A federal agency that oversees highway safety is investigating the cause of several bus engine fires that occurred in Montgomery County’s Ride On fleet in the past three years.
The National Highway Traffic Safety Administration began an investigation March 22 into fires originating near the transmissions of some of Navistar, Inc.’s International 3200 buses to determine if there is some kind of manufacturing defect in the vehicles, according to the administration.
Montgomery County has 54 Champion International buses — whose chassis are built by Navistar — in use, said Esther Bowring, a spokeswoman for the Montgomery County Department of Transportation. At the end of last year, Ride On had 339 buses.
The county bus drivers’ union, which represents more than 600 bus drivers, said there have been six fires aboard these buses in the past three years and the union has filed a grievance with the county demanding they be removed from service.
“The County Executive’s office should step up to lead and pull these buses from service,” Gino Renne, president of the union that represents Ride On bus operators and mechanics, said in a statement. “Quit playing Russian roulette with the safety of our bus operators and the riding public.”
The traffic safety administration says it currently is aware of three bus fires that have occurred on those model buses in the past three years. No fatalities or injuries have been reported.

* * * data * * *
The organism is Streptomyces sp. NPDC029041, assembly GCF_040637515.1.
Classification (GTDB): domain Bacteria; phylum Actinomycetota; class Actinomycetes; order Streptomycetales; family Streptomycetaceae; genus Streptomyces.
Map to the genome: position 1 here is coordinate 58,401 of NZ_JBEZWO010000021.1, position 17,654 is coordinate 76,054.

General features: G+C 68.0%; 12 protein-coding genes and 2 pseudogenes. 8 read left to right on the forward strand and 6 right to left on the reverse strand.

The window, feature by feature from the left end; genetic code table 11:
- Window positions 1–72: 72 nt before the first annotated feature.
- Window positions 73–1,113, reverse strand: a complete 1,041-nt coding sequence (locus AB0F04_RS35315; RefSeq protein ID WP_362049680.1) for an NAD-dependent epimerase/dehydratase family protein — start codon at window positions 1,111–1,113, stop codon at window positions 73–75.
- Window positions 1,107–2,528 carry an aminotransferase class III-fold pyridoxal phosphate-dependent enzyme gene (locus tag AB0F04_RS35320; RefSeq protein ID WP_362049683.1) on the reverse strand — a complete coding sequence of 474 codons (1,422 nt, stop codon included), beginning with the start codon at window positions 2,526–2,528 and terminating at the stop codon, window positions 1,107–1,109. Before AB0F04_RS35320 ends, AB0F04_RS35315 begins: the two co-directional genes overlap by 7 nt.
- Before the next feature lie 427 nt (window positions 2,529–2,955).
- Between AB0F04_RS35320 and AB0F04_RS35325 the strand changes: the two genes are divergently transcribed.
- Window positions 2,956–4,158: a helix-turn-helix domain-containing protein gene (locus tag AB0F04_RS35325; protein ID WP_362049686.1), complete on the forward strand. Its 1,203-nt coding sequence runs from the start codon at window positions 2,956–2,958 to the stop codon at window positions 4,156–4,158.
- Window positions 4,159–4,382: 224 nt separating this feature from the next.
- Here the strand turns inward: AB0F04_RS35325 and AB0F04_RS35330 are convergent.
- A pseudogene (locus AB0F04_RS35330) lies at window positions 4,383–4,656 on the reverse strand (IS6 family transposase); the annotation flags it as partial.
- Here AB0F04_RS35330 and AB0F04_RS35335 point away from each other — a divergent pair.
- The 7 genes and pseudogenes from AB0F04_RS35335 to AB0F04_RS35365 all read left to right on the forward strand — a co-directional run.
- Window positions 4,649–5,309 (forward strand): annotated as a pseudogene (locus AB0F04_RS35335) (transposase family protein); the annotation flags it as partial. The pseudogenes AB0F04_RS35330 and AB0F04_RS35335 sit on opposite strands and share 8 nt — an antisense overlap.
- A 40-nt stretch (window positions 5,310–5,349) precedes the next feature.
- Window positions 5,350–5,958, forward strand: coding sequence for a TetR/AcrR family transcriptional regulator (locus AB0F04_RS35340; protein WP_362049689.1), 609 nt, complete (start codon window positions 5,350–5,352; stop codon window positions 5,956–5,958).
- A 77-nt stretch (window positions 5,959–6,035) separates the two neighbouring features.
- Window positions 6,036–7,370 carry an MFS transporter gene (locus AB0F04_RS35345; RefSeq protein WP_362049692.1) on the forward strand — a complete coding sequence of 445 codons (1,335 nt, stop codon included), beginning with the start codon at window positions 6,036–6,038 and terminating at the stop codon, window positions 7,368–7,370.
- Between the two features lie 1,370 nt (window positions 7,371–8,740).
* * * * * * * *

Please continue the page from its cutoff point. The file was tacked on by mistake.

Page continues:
Part of the drivers’ union’s grievance is a claim that Montgomery County did not formally report the problems to the federal safety agency on its own. The statement attributed the discrepancy between the traffic safety administration’s number of fires and their own to this lack of reporting.
Bowring wrote in an email that representatives of Montgomery County’s Department of Transportation have notified the federal safety agency about the problem and plan to remove the buses from service within the next six months.
Nelvin Ransome, a drivers’ union leader and bus operator, said that is not soon enough, as the vehicles present a hazard for drivers and riders.
“A lot can happen between now and six months,” he said.
A summary of the investigation by the traffic administration states that an inspection of the buses shows that the parking brake, behind the transmission, applied while the vehicles were in motion, may have caused the fires. Drivers of the buses say the parking brake can unintentionally be applied while the vehicle is moving.
Administrators with the county department of transportation could not be reached Monday.
Champion’s line of International Defender buses made between 2007 and 2008 were recalled in November 2010 due to a defect in the model’s evaporators that also caused fires, according to traffic safety administration records.
In January, Navistar recalled more than 300 of its International 3200 models nationwide after reports of fires in its commercial bus line due to a defect in its brake line, according to traffic safety administration records. The first report of a fire in the model was a November 2011 report out of Montgomery County. The report does not indicate whether or not the bus was part of the county’s Ride On fleet.
The county pulled the diesel-fueled Champions out of service in September 2009 after it was discovered the rear brakes were overheating, Bowring wrote in an email to The Gazette. They were returned to service in July 2010 after repairs were made.
Representatives of Navistar, Inc. did not return a message requesting comment Monday.